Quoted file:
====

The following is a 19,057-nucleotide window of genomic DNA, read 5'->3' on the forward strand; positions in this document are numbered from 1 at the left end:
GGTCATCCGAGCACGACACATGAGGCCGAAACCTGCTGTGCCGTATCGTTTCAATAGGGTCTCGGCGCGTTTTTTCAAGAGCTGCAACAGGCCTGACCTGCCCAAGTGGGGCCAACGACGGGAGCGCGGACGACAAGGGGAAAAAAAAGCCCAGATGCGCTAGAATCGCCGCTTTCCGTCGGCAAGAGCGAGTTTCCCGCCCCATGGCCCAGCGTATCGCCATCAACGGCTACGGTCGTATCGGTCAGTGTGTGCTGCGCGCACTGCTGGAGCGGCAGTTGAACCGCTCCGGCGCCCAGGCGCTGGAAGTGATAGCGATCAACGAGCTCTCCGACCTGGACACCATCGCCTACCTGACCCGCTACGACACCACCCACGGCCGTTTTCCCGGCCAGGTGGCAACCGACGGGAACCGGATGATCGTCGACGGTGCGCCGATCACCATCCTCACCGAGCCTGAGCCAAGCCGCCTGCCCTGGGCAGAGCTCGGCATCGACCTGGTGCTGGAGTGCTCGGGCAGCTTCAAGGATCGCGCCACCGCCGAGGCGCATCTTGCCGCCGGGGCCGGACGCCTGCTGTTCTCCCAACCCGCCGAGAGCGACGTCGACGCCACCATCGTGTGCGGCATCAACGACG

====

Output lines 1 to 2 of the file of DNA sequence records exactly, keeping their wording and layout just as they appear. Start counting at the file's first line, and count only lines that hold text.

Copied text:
The following is a 19,057-nucleotide window of genomic DNA, read 5'->3' on the forward strand; positions in this document are numbered from 1 at the left end:
GGTCATCCGAGCACGACACATGAGGCCGAAACCTGCTGTGCCGTATCGTTTCAATAGGGTCTCGGCGCGTTTTTTCAAGAGCTGCAACAGGCCTGACCTGCCCAAGTGGGGCCAACGACGGGAGCGCGGACGACAAGGGGAAAAAAAAGCCCAGATGCGCTAGAATCGCCGCTTTCCGTCGGCAAGAGCGAGTTTCCCGCCCCATGGCCCAGCGTATCGCCATCAACGGCTACGGTCGTATCGGTCAGTGTGTGCTGCGCGCACTGCTGGAGCGGCAGTTGAACCGCTCCGGCGCCCAGGCGCTGGAAGTGATAGCGATCAACGAGCTCTCCGACCTGGACACCATCGCCTACCTGACCCGCTACGACACCACCCACGGCCGTTTTCCCGGCCAGGTGGCAACCGACGGGAACCGGATGATCGTCGACGGTGCGCCGATCACCATCCTCACCGAGCCTGAGCCAAGCCGCCTGCCCTGGGCAGAGCTCGGCATCGACCTGGTGCTGGAGTGCTCGGGCAGCTTCAAGGATCGCGCCACCGCCGAGGCGCATCTTGCCGCCGGGGCCGGACGCCTGCTGTTCTCCCAACCCGCCGAGAGCGACGTCGACGCCACCATCGTGTGCGGCATCAACGACG